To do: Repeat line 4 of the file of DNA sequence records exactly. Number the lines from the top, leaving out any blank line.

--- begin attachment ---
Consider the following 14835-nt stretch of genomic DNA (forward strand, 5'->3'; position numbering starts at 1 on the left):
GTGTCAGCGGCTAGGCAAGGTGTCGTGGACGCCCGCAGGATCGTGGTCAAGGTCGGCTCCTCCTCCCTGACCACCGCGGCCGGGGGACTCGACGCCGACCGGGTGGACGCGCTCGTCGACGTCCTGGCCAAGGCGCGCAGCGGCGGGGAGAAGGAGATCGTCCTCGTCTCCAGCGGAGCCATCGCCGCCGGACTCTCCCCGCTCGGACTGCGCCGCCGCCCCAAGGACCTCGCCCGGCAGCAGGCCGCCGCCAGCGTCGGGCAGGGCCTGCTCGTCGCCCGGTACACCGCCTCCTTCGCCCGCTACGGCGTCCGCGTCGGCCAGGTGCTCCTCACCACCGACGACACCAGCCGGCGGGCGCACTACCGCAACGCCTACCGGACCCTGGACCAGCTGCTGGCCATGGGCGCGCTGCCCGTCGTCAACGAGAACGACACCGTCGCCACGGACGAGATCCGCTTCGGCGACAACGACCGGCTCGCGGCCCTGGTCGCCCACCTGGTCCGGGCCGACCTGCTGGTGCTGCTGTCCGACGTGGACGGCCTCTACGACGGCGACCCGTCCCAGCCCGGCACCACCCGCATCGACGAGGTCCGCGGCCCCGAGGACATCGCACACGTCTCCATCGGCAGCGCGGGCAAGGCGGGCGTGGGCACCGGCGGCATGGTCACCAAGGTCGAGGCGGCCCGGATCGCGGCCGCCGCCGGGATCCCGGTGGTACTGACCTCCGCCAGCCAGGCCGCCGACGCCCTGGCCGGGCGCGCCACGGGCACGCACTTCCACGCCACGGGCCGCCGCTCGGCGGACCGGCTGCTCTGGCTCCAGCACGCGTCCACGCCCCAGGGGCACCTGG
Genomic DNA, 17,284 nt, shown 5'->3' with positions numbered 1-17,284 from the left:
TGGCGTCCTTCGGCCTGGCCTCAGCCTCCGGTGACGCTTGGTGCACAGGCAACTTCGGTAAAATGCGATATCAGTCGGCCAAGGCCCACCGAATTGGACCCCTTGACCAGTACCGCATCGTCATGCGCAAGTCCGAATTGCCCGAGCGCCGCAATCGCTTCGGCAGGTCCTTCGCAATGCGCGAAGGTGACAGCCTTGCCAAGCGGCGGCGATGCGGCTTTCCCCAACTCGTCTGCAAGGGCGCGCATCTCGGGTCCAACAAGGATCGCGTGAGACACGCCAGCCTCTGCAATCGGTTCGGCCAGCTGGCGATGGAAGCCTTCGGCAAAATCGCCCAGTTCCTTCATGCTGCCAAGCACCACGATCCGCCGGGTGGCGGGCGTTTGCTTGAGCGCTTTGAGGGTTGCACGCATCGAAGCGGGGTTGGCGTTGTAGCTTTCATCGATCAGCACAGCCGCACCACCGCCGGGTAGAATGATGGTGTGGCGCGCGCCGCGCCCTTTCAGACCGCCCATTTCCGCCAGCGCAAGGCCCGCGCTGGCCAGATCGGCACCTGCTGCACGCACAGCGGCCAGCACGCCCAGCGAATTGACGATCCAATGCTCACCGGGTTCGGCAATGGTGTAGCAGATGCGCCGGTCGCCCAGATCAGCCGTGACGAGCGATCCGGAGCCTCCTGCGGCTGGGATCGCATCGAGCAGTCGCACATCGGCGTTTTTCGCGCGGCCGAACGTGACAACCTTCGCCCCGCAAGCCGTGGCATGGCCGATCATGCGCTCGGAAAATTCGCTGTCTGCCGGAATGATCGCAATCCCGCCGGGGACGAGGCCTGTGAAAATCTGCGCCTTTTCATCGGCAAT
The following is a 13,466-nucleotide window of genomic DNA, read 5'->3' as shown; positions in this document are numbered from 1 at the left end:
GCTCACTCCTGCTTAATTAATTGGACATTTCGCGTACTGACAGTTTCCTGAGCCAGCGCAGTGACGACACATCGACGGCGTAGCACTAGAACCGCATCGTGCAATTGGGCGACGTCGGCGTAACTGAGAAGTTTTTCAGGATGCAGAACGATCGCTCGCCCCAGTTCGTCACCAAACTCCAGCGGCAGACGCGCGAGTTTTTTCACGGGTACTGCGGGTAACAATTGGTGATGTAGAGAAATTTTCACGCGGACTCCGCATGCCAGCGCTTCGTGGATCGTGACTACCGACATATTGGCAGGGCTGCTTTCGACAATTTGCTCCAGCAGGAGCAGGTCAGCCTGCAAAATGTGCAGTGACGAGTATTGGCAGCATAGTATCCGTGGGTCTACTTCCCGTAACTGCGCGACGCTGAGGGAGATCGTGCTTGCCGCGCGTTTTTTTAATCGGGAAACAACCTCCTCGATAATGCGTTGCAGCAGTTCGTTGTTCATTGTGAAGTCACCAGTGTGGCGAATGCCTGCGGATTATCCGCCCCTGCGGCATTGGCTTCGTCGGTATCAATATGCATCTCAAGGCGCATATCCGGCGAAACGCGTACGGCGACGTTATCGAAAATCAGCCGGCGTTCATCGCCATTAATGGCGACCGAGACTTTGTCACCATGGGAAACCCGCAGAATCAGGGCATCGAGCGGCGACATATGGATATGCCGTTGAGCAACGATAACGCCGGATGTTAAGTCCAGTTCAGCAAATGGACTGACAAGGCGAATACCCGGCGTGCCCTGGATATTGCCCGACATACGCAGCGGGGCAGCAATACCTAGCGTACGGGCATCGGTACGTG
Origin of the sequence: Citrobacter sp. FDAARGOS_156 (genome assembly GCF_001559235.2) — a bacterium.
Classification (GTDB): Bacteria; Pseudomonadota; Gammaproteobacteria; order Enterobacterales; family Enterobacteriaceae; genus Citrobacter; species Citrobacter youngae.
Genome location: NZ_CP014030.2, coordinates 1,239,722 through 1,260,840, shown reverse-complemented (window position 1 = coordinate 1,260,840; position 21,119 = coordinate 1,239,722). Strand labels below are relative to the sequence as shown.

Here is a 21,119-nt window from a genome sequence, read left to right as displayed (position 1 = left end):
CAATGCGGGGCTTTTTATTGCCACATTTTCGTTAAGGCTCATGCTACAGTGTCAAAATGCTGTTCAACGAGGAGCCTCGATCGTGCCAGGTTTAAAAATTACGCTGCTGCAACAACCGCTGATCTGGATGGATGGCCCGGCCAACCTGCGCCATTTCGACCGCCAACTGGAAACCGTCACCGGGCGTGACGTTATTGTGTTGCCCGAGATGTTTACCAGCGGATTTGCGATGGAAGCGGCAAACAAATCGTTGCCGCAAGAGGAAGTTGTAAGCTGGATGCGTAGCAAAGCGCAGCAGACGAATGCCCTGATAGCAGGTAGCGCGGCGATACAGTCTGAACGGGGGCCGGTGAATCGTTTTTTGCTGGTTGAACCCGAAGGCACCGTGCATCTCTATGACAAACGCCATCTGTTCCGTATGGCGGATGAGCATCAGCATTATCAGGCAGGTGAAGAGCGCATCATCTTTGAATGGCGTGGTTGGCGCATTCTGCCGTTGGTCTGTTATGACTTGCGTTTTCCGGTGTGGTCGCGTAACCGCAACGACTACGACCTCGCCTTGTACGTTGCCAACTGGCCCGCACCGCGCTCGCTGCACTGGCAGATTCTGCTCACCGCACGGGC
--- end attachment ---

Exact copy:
TGGCGTCCTTCGGCCTGGCCTCAGCCTCCGGTGACGCTTGGTGCACAGGCAACTTCGGTAAAATGCGATATCAGTCGGCCAAGGCCCACCGAATTGGACCCCTTGACCAGTACCGCATCGTCATGCGCAAGTCCGAATTGCCCGAGCGCCGCAATCGCTTCGGCAGGTCCTTCGCAATGCGCGAAGGTGACAGCCTTGCCAAGCGGCGGCGATGCGGCTTTCCCCAACTCGTCTGCAAGGGCGCGCATCTCGGGTCCAACAAGGATCGCGTGAGACACGCCAGCCTCTGCAATCGGTTCGGCCAGCTGGCGATGGAAGCCTTCGGCAAAATCGCCCAGTTCCTTCATGCTGCCAAGCACCACGATCCGCCGGGTGGCGGGCGTTTGCTTGAGCGCTTTGAGGGTTGCACGCATCGAAGCGGGGTTGGCGTTGTAGCTTTCATCGATCAGCACAGCCGCACCACCGCCGGGTAGAATGATGGTGTGGCGCGCGCCGCGCCCTTTCAGACCGCCCATTTCCGCCAGCGCAAGGCCCGCGCTGGCCAGATCGGCACCTGCTGCACGCACAGCGGCCAGCACGCCCAGCGAATTGACGATCCAATGCTCACCGGGTTCGGCAATGGTGTAGCAGATGCGCCGGTCGCCCAGATCAGCCGTGACGAGCGATCCGGAGCCTCCTGCGGCTGGGATCGCATCGAGCAGTCGCACATCGGCGTTTTTCGCGCGGCCGAACGTGACAACCTTCGCCCCGCAAGCCGTGGCATGGCCGATCATGCGCTCGGAAAATTCGCTGTCTGCCGGAATGATCGCAATCCCGCCGGGGACGAGGCCTGTGAAAATCTGCGCCTTTTCATCGGCAAT